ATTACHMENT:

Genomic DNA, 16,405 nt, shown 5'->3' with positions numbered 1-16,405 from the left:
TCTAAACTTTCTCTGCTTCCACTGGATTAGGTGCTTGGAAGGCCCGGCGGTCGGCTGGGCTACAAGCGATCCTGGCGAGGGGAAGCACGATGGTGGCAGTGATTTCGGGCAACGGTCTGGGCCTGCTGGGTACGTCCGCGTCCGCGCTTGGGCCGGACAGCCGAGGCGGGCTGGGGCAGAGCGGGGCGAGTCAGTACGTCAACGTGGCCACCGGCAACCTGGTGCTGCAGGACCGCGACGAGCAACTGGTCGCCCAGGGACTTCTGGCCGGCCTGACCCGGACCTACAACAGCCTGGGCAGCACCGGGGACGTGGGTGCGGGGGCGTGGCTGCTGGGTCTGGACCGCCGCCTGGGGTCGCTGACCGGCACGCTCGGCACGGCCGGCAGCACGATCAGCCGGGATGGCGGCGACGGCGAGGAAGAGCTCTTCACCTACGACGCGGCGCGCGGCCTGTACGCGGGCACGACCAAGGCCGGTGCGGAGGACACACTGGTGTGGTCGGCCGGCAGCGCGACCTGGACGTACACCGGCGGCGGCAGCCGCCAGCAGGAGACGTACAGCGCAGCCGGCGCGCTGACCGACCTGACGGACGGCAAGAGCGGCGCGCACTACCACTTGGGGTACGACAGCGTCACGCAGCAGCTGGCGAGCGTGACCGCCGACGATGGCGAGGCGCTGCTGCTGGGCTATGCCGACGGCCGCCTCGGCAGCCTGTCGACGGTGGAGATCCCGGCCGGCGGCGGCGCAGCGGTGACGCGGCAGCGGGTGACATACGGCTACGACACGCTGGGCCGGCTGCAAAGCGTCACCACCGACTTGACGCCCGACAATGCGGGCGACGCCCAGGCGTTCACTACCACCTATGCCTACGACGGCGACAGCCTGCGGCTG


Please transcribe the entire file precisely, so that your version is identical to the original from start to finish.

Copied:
Genomic DNA, 16,405 nt, shown 5'->3' with positions numbered 1-16,405 from the left:
TCTAAACTTTCTCTGCTTCCACTGGATTAGGTGCTTGGAAGGCCCGGCGGTCGGCTGGGCTACAAGCGATCCTGGCGAGGGGAAGCACGATGGTGGCAGTGATTTCGGGCAACGGTCTGGGCCTGCTGGGTACGTCCGCGTCCGCGCTTGGGCCGGACAGCCGAGGCGGGCTGGGGCAGAGCGGGGCGAGTCAGTACGTCAACGTGGCCACCGGCAACCTGGTGCTGCAGGACCGCGACGAGCAACTGGTCGCCCAGGGACTTCTGGCCGGCCTGACCCGGACCTACAACAGCCTGGGCAGCACCGGGGACGTGGGTGCGGGGGCGTGGCTGCTGGGTCTGGACCGCCGCCTGGGGTCGCTGACCGGCACGCTCGGCACGGCCGGCAGCACGATCAGCCGGGATGGCGGCGACGGCGAGGAAGAGCTCTTCACCTACGACGCGGCGCGCGGCCTGTACGCGGGCACGACCAAGGCCGGTGCGGAGGACACACTGGTGTGGTCGGCCGGCAGCGCGACCTGGACGTACACCGGCGGCGGCAGCCGCCAGCAGGAGACGTACAGCGCAGCCGGCGCGCTGACCGACCTGACGGACGGCAAGAGCGGCGCGCACTACCACTTGGGGTACGACAGCGTCACGCAGCAGCTGGCGAGCGTGACCGCCGACGATGGCGAGGCGCTGCTGCTGGGCTATGCCGACGGCCGCCTCGGCAGCCTGTCGACGGTGGAGATCCCGGCCGGCGGCGGCGCAGCGGTGACGCGGCAGCGGGTGACATACGGCTACGACACGCTGGGCCGGCTGCAAAGCGTCACCACCGACTTGACGCCCGACAATGCGGGCGACGCCCAGGCGTTCACTACCACCTATGCCTACGACGGCGACAGCCTGCGGCTG